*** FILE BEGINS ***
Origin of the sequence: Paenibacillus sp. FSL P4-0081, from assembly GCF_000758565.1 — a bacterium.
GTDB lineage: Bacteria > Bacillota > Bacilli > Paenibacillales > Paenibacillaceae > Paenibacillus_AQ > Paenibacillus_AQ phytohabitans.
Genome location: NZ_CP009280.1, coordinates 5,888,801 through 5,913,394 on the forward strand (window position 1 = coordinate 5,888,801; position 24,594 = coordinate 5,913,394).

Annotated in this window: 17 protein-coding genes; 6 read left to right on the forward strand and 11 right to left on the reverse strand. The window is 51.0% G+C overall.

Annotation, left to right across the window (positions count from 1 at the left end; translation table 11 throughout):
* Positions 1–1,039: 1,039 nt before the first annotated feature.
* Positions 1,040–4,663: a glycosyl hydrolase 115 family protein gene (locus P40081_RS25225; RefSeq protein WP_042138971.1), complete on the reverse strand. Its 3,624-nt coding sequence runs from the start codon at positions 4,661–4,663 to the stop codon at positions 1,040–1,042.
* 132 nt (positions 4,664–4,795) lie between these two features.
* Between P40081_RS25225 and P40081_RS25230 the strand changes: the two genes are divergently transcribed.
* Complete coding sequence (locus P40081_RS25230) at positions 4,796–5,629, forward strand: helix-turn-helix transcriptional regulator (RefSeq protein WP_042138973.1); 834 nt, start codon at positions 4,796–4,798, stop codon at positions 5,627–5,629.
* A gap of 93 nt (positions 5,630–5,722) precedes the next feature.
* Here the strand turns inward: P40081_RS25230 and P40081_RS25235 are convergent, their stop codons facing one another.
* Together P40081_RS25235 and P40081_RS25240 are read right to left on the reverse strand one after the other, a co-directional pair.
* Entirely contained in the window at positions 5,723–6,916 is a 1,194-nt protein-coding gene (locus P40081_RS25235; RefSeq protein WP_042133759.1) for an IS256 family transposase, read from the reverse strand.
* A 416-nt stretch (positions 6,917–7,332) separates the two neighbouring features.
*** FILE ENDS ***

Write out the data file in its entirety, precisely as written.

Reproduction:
Origin of the sequence: Paenibacillus sp. FSL P4-0081, from assembly GCF_000758565.1 — a bacterium.
GTDB lineage: Bacteria > Bacillota > Bacilli > Paenibacillales > Paenibacillaceae > Paenibacillus_AQ > Paenibacillus_AQ phytohabitans.
Genome location: NZ_CP009280.1, coordinates 5,888,801 through 5,913,394 on the forward strand (window position 1 = coordinate 5,888,801; position 24,594 = coordinate 5,913,394).

Annotated in this window: 17 protein-coding genes; 6 read left to right on the forward strand and 11 right to left on the reverse strand. The window is 51.0% G+C overall.

Annotation, left to right across the window (positions count from 1 at the left end; translation table 11 throughout):
* Positions 1–1,039: 1,039 nt before the first annotated feature.
* Positions 1,040–4,663: a glycosyl hydrolase 115 family protein gene (locus P40081_RS25225; RefSeq protein WP_042138971.1), complete on the reverse strand. Its 3,624-nt coding sequence runs from the start codon at positions 4,661–4,663 to the stop codon at positions 1,040–1,042.
* 132 nt (positions 4,664–4,795) lie between these two features.
* Between P40081_RS25225 and P40081_RS25230 the strand changes: the two genes are divergently transcribed.
* Complete coding sequence (locus P40081_RS25230) at positions 4,796–5,629, forward strand: helix-turn-helix transcriptional regulator (RefSeq protein WP_042138973.1); 834 nt, start codon at positions 4,796–4,798, stop codon at positions 5,627–5,629.
* A gap of 93 nt (positions 5,630–5,722) precedes the next feature.
* Here the strand turns inward: P40081_RS25230 and P40081_RS25235 are convergent, their stop codons facing one another.
* Together P40081_RS25235 and P40081_RS25240 are read right to left on the reverse strand one after the other, a co-directional pair.
* Entirely contained in the window at positions 5,723–6,916 is a 1,194-nt protein-coding gene (locus P40081_RS25235; RefSeq protein WP_042133759.1) for an IS256 family transposase, read from the reverse strand.
* A 416-nt stretch (positions 6,917–7,332) separates the two neighbouring features.